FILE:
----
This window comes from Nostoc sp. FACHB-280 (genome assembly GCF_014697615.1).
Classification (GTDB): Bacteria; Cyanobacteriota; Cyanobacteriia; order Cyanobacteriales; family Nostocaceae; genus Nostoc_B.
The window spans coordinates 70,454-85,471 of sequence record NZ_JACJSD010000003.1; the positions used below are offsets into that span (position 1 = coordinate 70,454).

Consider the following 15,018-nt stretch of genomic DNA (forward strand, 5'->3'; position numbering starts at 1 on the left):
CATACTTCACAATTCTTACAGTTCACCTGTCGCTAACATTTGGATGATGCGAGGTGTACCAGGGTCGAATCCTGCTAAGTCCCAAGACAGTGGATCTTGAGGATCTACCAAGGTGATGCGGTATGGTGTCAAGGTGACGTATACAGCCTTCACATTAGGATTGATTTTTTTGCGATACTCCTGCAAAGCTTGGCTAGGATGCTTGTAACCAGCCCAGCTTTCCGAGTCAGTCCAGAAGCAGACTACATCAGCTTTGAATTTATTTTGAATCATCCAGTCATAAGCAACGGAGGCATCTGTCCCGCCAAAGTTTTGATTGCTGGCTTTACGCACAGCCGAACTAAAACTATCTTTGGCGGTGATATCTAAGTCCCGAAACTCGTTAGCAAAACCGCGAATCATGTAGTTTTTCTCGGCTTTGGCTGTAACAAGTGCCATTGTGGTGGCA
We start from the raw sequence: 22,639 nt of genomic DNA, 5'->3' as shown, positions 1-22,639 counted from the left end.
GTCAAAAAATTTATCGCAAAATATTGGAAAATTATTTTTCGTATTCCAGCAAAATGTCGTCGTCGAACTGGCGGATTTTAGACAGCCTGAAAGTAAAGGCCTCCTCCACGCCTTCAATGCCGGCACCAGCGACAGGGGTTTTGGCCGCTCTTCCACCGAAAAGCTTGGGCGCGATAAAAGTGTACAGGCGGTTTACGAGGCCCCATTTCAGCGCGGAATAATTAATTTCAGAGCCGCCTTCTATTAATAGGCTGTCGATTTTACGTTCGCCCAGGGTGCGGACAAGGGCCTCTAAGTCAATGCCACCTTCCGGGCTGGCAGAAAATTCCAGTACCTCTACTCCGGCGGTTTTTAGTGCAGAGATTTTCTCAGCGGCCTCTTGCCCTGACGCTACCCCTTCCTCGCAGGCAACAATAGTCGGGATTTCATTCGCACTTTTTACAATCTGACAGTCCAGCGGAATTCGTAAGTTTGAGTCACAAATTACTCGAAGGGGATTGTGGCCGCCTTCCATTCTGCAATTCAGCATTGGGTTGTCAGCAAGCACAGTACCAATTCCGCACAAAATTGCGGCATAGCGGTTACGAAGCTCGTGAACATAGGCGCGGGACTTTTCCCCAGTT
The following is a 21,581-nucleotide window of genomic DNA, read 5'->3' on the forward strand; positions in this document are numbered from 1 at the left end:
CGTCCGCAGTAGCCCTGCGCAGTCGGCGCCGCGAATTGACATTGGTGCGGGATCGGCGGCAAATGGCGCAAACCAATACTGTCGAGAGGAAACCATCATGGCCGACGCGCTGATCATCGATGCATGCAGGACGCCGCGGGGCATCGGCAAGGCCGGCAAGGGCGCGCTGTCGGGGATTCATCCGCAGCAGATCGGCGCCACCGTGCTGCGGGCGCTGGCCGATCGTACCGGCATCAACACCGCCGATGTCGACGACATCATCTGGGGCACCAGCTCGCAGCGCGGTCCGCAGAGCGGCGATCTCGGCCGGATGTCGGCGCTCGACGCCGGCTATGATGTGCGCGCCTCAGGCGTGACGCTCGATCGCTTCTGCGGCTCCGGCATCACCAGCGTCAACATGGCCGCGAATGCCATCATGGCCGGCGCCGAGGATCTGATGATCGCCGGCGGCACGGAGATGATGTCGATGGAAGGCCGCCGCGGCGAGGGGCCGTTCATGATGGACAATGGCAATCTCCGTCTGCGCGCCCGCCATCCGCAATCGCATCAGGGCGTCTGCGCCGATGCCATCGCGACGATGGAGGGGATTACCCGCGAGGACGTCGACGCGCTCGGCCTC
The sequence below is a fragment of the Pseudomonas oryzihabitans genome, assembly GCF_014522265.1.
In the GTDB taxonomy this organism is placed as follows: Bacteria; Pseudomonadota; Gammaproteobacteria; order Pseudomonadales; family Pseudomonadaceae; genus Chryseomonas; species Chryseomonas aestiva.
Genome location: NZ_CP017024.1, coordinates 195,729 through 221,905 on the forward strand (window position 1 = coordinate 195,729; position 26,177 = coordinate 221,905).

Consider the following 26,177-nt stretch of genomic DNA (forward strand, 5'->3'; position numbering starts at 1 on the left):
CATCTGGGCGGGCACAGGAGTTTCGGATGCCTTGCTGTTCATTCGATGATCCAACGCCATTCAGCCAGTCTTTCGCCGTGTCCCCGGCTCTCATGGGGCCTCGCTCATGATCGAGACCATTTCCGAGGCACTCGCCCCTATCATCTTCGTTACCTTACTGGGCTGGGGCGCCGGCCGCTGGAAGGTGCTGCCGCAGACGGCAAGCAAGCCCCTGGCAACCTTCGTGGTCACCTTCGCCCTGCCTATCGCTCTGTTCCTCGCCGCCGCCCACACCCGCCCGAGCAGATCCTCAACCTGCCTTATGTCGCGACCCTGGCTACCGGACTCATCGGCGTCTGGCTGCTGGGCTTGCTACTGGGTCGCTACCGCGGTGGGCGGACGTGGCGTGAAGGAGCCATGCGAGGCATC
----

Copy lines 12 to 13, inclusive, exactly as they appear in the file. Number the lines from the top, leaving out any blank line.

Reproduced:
Genome location: NZ_CP017024.1, coordinates 195,729 through 221,905 on the forward strand (window position 1 = coordinate 195,729; position 26,177 = coordinate 221,905).

Consider the following 26,177-nt stretch of genomic DNA (forward strand, 5'->3'; position numbering starts at 1 on the left):